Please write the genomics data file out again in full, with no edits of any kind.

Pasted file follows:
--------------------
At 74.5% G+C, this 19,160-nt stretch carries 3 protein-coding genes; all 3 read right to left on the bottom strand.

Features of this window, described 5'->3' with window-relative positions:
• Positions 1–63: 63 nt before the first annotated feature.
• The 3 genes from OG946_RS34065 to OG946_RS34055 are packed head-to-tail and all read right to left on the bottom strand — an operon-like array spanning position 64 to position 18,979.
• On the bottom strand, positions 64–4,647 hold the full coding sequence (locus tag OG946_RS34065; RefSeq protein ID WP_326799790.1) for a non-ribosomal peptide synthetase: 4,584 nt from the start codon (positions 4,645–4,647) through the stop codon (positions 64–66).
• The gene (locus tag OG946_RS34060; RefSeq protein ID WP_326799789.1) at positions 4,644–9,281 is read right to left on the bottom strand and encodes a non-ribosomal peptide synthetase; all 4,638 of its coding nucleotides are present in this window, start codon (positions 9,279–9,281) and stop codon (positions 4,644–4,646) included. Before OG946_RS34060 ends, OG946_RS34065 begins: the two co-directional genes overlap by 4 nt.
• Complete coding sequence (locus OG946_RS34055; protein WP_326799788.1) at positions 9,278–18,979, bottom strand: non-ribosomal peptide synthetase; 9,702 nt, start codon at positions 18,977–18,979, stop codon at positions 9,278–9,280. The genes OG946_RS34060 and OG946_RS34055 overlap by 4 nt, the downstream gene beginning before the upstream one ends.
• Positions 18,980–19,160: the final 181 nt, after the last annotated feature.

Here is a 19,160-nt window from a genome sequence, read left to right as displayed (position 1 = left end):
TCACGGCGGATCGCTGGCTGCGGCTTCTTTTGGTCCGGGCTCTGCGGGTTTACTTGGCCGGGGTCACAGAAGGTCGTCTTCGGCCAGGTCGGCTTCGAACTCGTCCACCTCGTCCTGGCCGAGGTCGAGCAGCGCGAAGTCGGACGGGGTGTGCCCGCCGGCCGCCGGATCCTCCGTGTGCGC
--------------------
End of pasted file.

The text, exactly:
At 74.5% G+C, this 19,160-nt stretch carries 3 protein-coding genes; all 3 read right to left on the bottom strand.

Features of this window, described 5'->3' with window-relative positions:
• Positions 1–63: 63 nt before the first annotated feature.
• The 3 genes from OG946_RS34065 to OG946_RS34055 are packed head-to-tail and all read right to left on the bottom strand — an operon-like array spanning position 64 to position 18,979.
• On the bottom strand, positions 64–4,647 hold the full coding sequence (locus tag OG946_RS34065; RefSeq protein ID WP_326799790.1) for a non-ribosomal peptide synthetase: 4,584 nt from the start codon (positions 4,645–4,647) through the stop codon (positions 64–66).
• The gene (locus tag OG946_RS34060; RefSeq protein ID WP_326799789.1) at positions 4,644–9,281 is read right to left on the bottom strand and encodes a non-ribosomal peptide synthetase; all 4,638 of its coding nucleotides are present in this window, start codon (positions 9,279–9,281) and stop codon (positions 4,644–4,646) included. Before OG946_RS34060 ends, OG946_RS34065 begins: the two co-directional genes overlap by 4 nt.
• Complete coding sequence (locus OG946_RS34055; protein WP_326799788.1) at positions 9,278–18,979, bottom strand: non-ribosomal peptide synthetase; 9,702 nt, start codon at positions 18,977–18,979, stop codon at positions 9,278–9,280. The genes OG946_RS34060 and OG946_RS34055 overlap by 4 nt, the downstream gene beginning before the upstream one ends.
• Positions 18,980–19,160: the final 181 nt, after the last annotated feature.

Here is a 19,160-nt window from a genome sequence, read left to right as displayed (position 1 = left end):
TCACGGCGGATCGCTGGCTGCGGCTTCTTTTGGTCCGGGCTCTGCGGGTTTACTTGGCCGGGGTCACAGAAGGTCGTCTTCGGCCAGGTCGGCTTCGAACTCGTCCACCTCGTCCTGGCCGAGGTCGAGCAGCGCGAAGTCGGACGGGGTGTGCCCGCCGGCCGCCGGATCCTCCGTGTGCGC